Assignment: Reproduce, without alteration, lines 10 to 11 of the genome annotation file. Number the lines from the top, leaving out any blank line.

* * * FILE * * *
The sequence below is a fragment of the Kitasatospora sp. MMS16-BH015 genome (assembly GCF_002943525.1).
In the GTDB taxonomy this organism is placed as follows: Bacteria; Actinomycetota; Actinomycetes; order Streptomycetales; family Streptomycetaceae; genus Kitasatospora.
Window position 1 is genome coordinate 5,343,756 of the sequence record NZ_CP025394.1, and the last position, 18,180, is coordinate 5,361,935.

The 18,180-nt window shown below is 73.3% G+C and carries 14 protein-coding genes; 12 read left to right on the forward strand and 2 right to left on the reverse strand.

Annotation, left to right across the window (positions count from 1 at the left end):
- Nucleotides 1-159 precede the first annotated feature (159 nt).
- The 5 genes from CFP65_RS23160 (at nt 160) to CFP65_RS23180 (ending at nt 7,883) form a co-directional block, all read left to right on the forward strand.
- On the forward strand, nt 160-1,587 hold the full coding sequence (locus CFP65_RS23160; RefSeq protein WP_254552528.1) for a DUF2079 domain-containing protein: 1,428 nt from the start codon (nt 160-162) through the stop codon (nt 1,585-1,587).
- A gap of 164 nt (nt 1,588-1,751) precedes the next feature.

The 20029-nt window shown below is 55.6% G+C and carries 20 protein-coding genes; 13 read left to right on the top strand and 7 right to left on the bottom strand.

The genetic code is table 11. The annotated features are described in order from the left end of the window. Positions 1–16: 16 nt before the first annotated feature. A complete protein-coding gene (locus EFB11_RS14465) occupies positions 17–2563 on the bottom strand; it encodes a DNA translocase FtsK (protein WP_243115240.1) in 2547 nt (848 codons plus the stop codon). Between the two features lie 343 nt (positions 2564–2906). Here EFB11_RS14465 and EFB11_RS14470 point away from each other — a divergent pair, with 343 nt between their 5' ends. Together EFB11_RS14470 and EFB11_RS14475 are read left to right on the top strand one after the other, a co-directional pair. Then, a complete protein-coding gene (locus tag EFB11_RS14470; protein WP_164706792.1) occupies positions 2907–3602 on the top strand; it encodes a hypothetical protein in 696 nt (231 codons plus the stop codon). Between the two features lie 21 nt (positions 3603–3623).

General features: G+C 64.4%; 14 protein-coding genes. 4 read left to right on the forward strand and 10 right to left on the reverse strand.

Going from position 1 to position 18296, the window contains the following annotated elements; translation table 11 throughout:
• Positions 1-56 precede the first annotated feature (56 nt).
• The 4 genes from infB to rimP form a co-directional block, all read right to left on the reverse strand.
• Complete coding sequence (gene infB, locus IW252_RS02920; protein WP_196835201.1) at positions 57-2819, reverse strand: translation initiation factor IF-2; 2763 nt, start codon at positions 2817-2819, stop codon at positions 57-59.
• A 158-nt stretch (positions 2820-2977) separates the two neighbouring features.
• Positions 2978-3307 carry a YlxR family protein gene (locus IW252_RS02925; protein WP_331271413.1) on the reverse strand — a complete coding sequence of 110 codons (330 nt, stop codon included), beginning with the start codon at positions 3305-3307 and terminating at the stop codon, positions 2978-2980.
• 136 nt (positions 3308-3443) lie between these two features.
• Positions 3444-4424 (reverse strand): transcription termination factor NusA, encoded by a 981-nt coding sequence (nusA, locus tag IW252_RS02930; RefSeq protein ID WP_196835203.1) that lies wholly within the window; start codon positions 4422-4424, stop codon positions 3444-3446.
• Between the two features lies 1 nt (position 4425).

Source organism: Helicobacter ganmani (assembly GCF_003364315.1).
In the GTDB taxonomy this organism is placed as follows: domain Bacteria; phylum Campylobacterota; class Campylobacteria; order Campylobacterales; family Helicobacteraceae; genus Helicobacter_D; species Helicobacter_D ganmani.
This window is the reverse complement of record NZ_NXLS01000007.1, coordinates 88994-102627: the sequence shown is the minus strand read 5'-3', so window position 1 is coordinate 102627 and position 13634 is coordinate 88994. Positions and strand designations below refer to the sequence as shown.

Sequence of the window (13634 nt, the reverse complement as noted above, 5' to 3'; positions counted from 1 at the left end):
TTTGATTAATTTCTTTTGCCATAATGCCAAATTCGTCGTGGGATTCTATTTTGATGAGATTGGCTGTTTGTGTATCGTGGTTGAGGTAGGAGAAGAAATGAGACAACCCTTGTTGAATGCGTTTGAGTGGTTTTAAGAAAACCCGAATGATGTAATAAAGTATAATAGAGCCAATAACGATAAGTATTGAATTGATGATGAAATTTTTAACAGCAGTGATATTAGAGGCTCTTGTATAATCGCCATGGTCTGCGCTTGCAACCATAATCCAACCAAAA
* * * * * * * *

The 20029-nt window shown below is 55.6% G+C and carries 20 protein-coding genes; 13 read left to right on the top strand and 7 right to left on the bottom strand.

The genetic code is table 11. The annotated features are described in order from the left end of the window. Positions 1–16: 16 nt before the first annotated feature. A complete protein-coding gene (locus EFB11_RS14465) occupies positions 17–2563 on the bottom strand; it encodes a DNA translocase FtsK (protein WP_243115240.1) in 2547 nt (848 codons plus the stop codon). Between the two features lie 343 nt (positions 2564–2906). Here EFB11_RS14465 and EFB11_RS14470 point away from each other — a divergent pair, with 343 nt between their 5' ends. Together EFB11_RS14470 and EFB11_RS14475 are read left to right on the top strand one after the other, a co-directional pair. Then, a complete protein-coding gene (locus tag EFB11_RS14470; protein WP_164706792.1) occupies positions 2907–3602 on the top strand; it encodes a hypothetical protein in 696 nt (231 codons plus the stop codon). Between the two features lie 21 nt (positions 3603–3623).